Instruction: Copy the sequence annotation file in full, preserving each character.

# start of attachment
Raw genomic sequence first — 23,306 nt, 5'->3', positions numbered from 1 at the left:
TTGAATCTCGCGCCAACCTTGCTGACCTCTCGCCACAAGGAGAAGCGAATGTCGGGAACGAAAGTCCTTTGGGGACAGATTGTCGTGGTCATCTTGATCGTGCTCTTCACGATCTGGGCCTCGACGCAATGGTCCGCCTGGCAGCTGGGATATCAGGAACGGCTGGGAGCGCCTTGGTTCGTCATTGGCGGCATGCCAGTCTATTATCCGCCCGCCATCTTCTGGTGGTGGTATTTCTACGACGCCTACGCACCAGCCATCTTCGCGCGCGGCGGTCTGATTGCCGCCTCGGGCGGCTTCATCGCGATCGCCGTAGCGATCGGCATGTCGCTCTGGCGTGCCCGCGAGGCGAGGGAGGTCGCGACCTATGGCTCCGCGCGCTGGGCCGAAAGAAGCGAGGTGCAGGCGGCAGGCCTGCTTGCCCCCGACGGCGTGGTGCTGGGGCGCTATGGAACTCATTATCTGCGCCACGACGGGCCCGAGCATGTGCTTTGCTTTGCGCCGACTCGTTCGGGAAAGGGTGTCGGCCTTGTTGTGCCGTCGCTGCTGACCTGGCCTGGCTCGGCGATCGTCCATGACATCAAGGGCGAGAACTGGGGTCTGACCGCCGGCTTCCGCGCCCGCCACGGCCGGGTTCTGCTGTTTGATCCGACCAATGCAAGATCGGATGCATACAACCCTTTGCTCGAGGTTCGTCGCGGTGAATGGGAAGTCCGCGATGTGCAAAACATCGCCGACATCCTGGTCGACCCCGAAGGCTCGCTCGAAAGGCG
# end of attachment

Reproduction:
Raw genomic sequence first — 23,306 nt, 5'->3', positions numbered from 1 at the left:
TTGAATCTCGCGCCAACCTTGCTGACCTCTCGCCACAAGGAGAAGCGAATGTCGGGAACGAAAGTCCTTTGGGGACAGATTGTCGTGGTCATCTTGATCGTGCTCTTCACGATCTGGGCCTCGACGCAATGGTCCGCCTGGCAGCTGGGATATCAGGAACGGCTGGGAGCGCCTTGGTTCGTCATTGGCGGCATGCCAGTCTATTATCCGCCCGCCATCTTCTGGTGGTGGTATTTCTACGACGCCTACGCACCAGCCATCTTCGCGCGCGGCGGTCTGATTGCCGCCTCGGGCGGCTTCATCGCGATCGCCGTAGCGATCGGCATGTCGCTCTGGCGTGCCCGCGAGGCGAGGGAGGTCGCGACCTATGGCTCCGCGCGCTGGGCCGAAAGAAGCGAGGTGCAGGCGGCAGGCCTGCTTGCCCCCGACGGCGTGGTGCTGGGGCGCTATGGAACTCATTATCTGCGCCACGACGGGCCCGAGCATGTGCTTTGCTTTGCGCCGACTCGTTCGGGAAAGGGTGTCGGCCTTGTTGTGCCGTCGCTGCTGACCTGGCCTGGCTCGGCGATCGTCCATGACATCAAGGGCGAGAACTGGGGTCTGACCGCCGGCTTCCGCGCCCGCCACGGCCGGGTTCTGCTGTTTGATCCGACCAATGCAAGATCGGATGCATACAACCCTTTGCTCGAGGTTCGTCGCGGTGAATGGGAAGTCCGCGATGTGCAAAACATCGCCGACATCCTGGTCGACCCCGAAGGCTCGCTCGAAAGGCG